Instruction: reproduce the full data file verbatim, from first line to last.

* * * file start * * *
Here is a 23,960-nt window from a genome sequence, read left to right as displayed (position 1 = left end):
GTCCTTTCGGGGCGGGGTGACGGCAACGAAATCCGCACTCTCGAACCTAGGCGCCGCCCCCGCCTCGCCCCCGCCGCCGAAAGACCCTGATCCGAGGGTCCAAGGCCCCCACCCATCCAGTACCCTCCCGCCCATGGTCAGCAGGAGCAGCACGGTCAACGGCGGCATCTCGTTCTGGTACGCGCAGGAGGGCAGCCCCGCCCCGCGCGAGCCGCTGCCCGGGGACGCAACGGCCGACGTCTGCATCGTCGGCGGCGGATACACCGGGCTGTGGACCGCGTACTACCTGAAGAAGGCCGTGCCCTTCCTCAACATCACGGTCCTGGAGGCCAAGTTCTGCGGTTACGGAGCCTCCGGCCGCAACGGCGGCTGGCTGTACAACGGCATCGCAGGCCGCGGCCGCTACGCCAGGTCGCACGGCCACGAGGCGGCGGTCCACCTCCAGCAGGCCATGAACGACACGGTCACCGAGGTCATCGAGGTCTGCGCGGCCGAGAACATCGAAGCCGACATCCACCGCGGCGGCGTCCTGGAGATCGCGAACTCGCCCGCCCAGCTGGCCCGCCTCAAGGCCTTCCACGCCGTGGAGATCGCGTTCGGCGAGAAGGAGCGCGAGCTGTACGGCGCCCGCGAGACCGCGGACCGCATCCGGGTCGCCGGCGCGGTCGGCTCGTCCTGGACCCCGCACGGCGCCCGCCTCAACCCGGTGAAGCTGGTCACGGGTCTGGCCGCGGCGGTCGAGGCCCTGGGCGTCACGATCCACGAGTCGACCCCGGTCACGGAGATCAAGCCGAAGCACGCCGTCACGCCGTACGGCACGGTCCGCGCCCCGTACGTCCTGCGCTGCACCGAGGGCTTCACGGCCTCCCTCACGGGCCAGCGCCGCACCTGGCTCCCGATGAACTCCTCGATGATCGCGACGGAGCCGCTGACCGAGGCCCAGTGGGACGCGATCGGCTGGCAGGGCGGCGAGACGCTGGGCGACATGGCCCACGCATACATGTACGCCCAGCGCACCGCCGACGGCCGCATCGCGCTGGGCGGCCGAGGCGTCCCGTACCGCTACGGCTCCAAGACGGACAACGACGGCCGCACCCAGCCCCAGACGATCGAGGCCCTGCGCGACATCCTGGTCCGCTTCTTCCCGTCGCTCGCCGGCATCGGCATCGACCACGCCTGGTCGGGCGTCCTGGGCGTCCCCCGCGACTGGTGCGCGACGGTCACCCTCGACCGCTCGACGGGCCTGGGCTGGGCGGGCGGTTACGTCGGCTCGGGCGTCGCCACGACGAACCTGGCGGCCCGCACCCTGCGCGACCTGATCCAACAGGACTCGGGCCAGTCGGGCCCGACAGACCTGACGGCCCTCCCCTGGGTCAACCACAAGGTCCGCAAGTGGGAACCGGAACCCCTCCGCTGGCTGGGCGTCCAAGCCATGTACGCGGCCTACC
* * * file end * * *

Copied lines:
Here is a 23,960-nt window from a genome sequence, read left to right as displayed (position 1 = left end):
GTCCTTTCGGGGCGGGGTGACGGCAACGAAATCCGCACTCTCGAACCTAGGCGCCGCCCCCGCCTCGCCCCCGCCGCCGAAAGACCCTGATCCGAGGGTCCAAGGCCCCCACCCATCCAGTACCCTCCCGCCCATGGTCAGCAGGAGCAGCACGGTCAACGGCGGCATCTCGTTCTGGTACGCGCAGGAGGGCAGCCCCGCCCCGCGCGAGCCGCTGCCCGGGGACGCAACGGCCGACGTCTGCATCGTCGGCGGCGGATACACCGGGCTGTGGACCGCGTACTACCTGAAGAAGGCCGTGCCCTTCCTCAACATCACGGTCCTGGAGGCCAAGTTCTGCGGTTACGGAGCCTCCGGCCGCAACGGCGGCTGGCTGTACAACGGCATCGCAGGCCGCGGCCGCTACGCCAGGTCGCACGGCCACGAGGCGGCGGTCCACCTCCAGCAGGCCATGAACGACACGGTCACCGAGGTCATCGAGGTCTGCGCGGCCGAGAACATCGAAGCCGACATCCACCGCGGCGGCGTCCTGGAGATCGCGAACTCGCCCGCCCAGCTGGCCCGCCTCAAGGCCTTCCACGCCGTGGAGATCGCGTTCGGCGAGAAGGAGCGCGAGCTGTACGGCGCCCGCGAGACCGCGGACCGCATCCGGGTCGCCGGCGCGGTCGGCTCGTCCTGGACCCCGCACGGCGCCCGCCTCAACCCGGTGAAGCTGGTCACGGGTCTGGCCGCGGCGGTCGAGGCCCTGGGCGTCACGATCCACGAGTCGACCCCGGTCACGGAGATCAAGCCGAAGCACGCCGTCACGCCGTACGGCACGGTCCGCGCCCCGTACGTCCTGCGCTGCACCGAGGGCTTCACGGCCTCCCTCACGGGCCAGCGCCGCACCTGGCTCCCGATGAACTCCTCGATGATCGCGACGGAGCCGCTGACCGAGGCCCAGTGGGACGCGATCGGCTGGCAGGGCGGCGAGACGCTGGGCGACATGGCCCACGCATACATGTACGCCCAGCGCACCGCCGACGGCCGCATCGCGCTGGGCGGCCGAGGCGTCCCGTACCGCTACGGCTCCAAGACGGACAACGACGGCCGCACCCAGCCCCAGACGATCGAGGCCCTGCGCGACATCCTGGTCCGCTTCTTCCCGTCGCTCGCCGGCATCGGCATCGACCACGCCTGGTCGGGCGTCCTGGGCGTCCCCCGCGACTGGTGCGCGACGGTCACCCTCGACCGCTCGACGGGCCTGGGCTGGGCGGGCGGTTACGTCGGCTCGGGCGTCGCCACGACGAACCTGGCGGCCCGCACCCTGCGCGACCTGATCCAACAGGACTCGGGCCAGTCGGGCCCGACAGACCTGACGGCCCTCCCCTGGGTCAACCACAAGGTCCGCAAGTGGGAACCGGAACCCCTCCGCTGGCTGGGCGTCCAAGCCATGTACGCGGCCTACC